You may recognize dry ice as the familiar white plume that crawls along stages at music concerts and theatre shows. Dry ice adds drama and atmosphere to performances, making it very popular in the show business industry.
As dry ice is just solidified carbon dioxide, when it melts it turns into carbon dioxide gas. As you know, carbon dioxide is all around us in the atmosphere at all times, but this is only in very small concentrations.
Carbon dioxide gas is colorless and odorless, which makes it difficult to be sure of how much is in a certain environment at any given time. Dry ice is also extremely cold, measuring a penetrating -109.3 degrees Fahrenheit.
Dry ice is just hardened carbon dioxide that has turned straight from a solid into a gas, completely bypassing the liquid state phase. This process is known as sublimation.
Because of this process, when dry ice is used to keep food and drinks chilled, you won’t see any water or condensation left behind like you would expect to see if you were using regular ice.
So, can I eat it?
No. You should never ingest dry ice as it can be harmful. This is why gloves should be worn at all times, even when just handling the substance.
You may find yourself wondering what concoction of dangerous chemicals is in dry ice, but that shouldn’t be your first concern.
Contrary to popular belief, it is not the chemicals in dry ice that are going to cause you harm. Ingesting carbon dioxide by itself isn’t much of a problem.
This is why we’re able to tolerate carbon dioxide daily in things like soda, fizzy drinks and the atmosphere. However, it is in fact the temperature of dry ice that is dangerous.
What will happen if I eat it anyway?
If you for some reason decide to munch down on a slab of dry ice, you will find out almost immediately that it burns, a lot.
It’ll firstly burn the inside of your mouth, probably enough to make you spit it out, recoil in horror and regret your recent life choices.
But if you somehow manage to keep it down, however it will more than likely scorch all the way down your esophagus and eventually your stomach.
If you hold dry ice with your bare hands, it will begin to kill your skin cells immediately due to its sub-zero temperature.
It is believed that dry ice is cold enough to kill cells up to a quarter of an inch deep and can cause burns and frostbite. If left untreated, frostbite can worsen and develop into gangrene, which can potentially be life-threatening.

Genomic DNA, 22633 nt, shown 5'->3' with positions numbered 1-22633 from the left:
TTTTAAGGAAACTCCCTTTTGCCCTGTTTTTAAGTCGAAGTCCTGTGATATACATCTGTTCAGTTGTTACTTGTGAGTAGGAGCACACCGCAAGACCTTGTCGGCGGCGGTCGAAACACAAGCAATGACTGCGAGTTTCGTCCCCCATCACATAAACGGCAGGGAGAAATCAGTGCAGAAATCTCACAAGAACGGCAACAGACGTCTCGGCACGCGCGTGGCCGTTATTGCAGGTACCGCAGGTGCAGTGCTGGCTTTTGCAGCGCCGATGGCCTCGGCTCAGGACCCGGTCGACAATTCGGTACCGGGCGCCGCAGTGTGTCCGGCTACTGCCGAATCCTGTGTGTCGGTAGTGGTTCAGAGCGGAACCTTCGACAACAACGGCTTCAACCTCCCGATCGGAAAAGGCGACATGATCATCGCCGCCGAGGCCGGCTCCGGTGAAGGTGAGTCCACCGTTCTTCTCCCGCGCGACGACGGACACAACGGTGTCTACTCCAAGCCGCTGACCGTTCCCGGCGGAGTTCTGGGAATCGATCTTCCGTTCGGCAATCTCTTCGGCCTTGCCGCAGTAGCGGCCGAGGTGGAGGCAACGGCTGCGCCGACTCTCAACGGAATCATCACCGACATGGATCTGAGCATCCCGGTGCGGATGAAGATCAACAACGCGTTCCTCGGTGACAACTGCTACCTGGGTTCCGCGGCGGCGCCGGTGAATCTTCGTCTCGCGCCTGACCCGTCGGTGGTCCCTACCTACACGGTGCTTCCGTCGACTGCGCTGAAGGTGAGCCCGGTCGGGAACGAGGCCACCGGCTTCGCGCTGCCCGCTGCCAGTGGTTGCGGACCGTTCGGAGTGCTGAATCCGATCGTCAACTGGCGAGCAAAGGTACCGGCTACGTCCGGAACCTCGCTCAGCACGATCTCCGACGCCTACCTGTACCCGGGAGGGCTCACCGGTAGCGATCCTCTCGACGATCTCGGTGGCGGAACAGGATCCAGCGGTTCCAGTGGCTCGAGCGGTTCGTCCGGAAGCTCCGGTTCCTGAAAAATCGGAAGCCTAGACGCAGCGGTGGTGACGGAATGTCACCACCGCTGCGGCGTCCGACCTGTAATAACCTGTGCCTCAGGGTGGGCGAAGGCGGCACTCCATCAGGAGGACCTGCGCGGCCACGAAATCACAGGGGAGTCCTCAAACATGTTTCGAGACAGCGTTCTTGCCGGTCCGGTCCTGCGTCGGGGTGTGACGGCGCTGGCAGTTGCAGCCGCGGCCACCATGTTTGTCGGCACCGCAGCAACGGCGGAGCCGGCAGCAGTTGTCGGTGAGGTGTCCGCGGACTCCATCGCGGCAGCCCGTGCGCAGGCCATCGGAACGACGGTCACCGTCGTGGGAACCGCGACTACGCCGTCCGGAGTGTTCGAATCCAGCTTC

Also, dry ice turns into a gas, and this is still the case even inside your stomach. This gas will begin to fill up your tummy which can cause burping and discomfort.
If you’re unable to burp out the gas, the pressure can accumulate which may eventually rupture your stomach completely.
At this point, you’d experience severe pain and vomiting. If you didn’t get to the hospital immediately, you’d die. So please don’t try this at home.
What should I do if I’ve accidentally ingested some dry ice?
While not much information exists out there guiding people on what to do in the case of a dry ice ingestion emergency, it’s pretty obvious that you should seek medical attention right away.
Whether you call an ambulance or head to a hospital, do not wait around- this is a medical emergency!
If you or someone you know has ingested dry ice, vomiting can help to bring up the dry ice and prevent permanent damage. However, make sure to only follow the advice given to you by medical professionals.
Is dry ice worth it?
It can be hard to imagine a suspenseful showbiz stage moment without the presence of an ankle-height rolling white cloud.
Despite how pretty this can look and how excited it can make us, it’s pretty pointless in every other sense.
If you have no insatiable interest in finding out what dry ice tastes like, you’ll probably never be negatively affected by it.
However, here are a few dangers of using dry ice and coming into contact with it:
- Dry ice can cause burns or frostbite. Avoid skin contact with dry ice and consider handling it wearing cloth or leather gloves, using towels, etc.
- Dry ice should never be consumed. Not only can it burn internally, but it also releases gas as it turns from a solid to a gas.
- Sometimes at nightclubs and bars, it is used in drinks. Dry ice bubbles and makes fog when submersed into warmer liquids. However, serving a customer a drink with dry ice in it allows the possibility that the customer can swallow it. Although it’s usually safe, avoid any drinks with dry ice in them.
- Store dry ice in a well-ventilated area to minimize the build-up of carbon dioxide. The sublimated carbon dioxide gas will sink to low areas and replace oxygenated air. This could cause suffocation if breathed exclusively. Proceed with caution if you’re storing dry ice in a deep freezer, it can be easier than you think to fall in.
- Do not store dry ice in a tightly sealed container. Gas can build up and cause an explosion.
- Ventilation is important to prevent the build-up of carbon dioxide. Do not store dry ice in a confined area such as in walk-in coolers, refrigerators, freezers, or vehicles.
- Do not dispose of dry ice in a sink, toilet, or other drains.
- Dry ice can crack solid countertops or tiled surfaces due to its extremely cold temperature.
While dry ice is a fun addition to many good nights, it’s not essential and it is certainly not worth hurting yourself for.
We’re not suggesting that you avoid dry ice and the pleasure it can bring completely, we just hope that you experience it responsibly and never, ever try to consume it.